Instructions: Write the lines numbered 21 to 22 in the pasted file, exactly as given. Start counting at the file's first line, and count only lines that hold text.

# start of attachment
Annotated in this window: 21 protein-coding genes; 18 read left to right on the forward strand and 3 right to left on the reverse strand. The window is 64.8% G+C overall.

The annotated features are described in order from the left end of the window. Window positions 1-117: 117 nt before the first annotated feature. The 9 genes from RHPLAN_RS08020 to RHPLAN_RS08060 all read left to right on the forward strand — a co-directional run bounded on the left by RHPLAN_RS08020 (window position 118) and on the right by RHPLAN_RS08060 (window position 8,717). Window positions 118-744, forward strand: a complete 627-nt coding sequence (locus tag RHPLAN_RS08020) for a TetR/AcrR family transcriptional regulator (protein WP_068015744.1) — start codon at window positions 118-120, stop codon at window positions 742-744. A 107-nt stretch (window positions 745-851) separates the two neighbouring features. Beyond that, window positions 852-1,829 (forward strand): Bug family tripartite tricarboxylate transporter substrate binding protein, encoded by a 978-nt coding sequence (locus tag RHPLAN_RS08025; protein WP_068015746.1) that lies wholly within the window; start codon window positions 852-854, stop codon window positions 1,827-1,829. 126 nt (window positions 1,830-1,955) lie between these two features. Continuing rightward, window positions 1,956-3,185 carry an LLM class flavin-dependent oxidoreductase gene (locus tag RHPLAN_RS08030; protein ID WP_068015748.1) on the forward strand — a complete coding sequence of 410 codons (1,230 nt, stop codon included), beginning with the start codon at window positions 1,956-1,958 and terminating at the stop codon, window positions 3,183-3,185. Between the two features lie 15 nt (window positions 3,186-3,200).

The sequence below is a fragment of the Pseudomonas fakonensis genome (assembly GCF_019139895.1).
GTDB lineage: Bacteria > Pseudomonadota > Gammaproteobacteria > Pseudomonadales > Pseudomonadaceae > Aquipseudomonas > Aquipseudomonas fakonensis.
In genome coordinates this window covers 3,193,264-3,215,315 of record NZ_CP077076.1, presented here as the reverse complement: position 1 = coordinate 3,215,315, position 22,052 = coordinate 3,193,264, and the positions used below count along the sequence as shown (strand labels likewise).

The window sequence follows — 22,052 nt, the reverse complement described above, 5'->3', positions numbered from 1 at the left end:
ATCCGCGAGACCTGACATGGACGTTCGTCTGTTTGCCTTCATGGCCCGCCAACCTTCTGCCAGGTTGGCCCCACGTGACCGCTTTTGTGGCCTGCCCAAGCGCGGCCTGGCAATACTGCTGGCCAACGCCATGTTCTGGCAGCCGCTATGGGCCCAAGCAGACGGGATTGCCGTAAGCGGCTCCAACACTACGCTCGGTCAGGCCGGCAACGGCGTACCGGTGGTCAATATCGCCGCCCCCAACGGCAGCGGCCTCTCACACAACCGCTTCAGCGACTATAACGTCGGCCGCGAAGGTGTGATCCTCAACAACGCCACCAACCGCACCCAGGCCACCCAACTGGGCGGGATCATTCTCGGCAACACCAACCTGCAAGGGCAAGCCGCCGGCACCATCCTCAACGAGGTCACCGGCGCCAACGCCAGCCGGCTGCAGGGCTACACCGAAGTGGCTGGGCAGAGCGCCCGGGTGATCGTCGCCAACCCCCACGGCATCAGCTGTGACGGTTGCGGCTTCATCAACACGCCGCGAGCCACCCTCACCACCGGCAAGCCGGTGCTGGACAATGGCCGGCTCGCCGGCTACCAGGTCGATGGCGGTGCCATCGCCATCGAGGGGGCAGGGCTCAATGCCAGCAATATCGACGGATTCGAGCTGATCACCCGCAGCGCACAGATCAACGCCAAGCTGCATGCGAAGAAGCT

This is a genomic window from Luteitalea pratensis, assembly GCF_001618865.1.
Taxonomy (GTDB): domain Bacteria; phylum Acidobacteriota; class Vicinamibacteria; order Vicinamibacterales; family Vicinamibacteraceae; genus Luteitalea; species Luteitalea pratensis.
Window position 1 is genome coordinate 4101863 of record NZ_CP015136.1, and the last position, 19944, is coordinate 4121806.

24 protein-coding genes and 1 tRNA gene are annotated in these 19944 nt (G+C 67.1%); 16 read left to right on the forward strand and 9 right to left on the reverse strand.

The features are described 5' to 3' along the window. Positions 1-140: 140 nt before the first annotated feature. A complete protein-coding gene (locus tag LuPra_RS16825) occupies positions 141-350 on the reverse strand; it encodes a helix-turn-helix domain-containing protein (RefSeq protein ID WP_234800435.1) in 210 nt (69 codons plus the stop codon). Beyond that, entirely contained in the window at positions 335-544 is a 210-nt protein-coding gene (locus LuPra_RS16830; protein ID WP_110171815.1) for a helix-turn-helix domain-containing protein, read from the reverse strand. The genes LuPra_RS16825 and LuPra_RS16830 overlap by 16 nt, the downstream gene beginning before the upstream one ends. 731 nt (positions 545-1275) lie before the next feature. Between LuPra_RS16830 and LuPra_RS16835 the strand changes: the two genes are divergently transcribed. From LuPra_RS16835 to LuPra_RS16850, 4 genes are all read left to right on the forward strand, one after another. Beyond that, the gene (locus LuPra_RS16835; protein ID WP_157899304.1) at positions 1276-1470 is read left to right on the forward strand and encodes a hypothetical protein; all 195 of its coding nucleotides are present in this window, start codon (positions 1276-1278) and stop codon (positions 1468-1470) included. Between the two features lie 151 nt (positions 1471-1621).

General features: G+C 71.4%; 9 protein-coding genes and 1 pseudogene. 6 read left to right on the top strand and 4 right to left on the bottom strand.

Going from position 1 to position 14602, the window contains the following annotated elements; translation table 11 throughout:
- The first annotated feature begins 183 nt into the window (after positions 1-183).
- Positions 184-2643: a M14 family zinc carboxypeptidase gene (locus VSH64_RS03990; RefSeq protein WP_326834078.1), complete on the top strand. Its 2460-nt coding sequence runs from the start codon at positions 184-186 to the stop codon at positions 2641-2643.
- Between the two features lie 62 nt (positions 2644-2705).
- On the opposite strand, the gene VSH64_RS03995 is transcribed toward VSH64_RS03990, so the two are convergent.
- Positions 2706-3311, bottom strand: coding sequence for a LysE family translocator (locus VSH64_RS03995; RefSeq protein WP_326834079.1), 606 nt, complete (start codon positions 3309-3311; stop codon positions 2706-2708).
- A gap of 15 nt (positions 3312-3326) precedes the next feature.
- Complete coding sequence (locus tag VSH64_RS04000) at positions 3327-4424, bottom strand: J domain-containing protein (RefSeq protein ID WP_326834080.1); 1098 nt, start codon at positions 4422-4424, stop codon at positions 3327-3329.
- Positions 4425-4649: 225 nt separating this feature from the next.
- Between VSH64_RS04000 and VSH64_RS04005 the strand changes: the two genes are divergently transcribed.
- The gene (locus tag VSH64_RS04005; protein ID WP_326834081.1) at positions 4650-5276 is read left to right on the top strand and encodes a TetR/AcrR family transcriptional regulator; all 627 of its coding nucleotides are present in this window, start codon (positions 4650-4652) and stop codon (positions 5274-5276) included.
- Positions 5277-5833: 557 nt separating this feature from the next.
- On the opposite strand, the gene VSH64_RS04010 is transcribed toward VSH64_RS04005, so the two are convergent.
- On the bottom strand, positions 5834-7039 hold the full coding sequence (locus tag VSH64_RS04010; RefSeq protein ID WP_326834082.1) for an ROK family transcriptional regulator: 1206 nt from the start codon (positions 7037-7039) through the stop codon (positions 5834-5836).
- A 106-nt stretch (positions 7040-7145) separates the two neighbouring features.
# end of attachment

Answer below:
- Complete coding sequence (locus tag VSH64_RS04000) at positions 3327-4424, bottom strand: J domain-containing protein (RefSeq protein ID WP_326834080.1); 1098 nt, start codon at positions 4422-4424, stop codon at positions 3327-3329.
- Positions 4425-4649: 225 nt separating this feature from the next.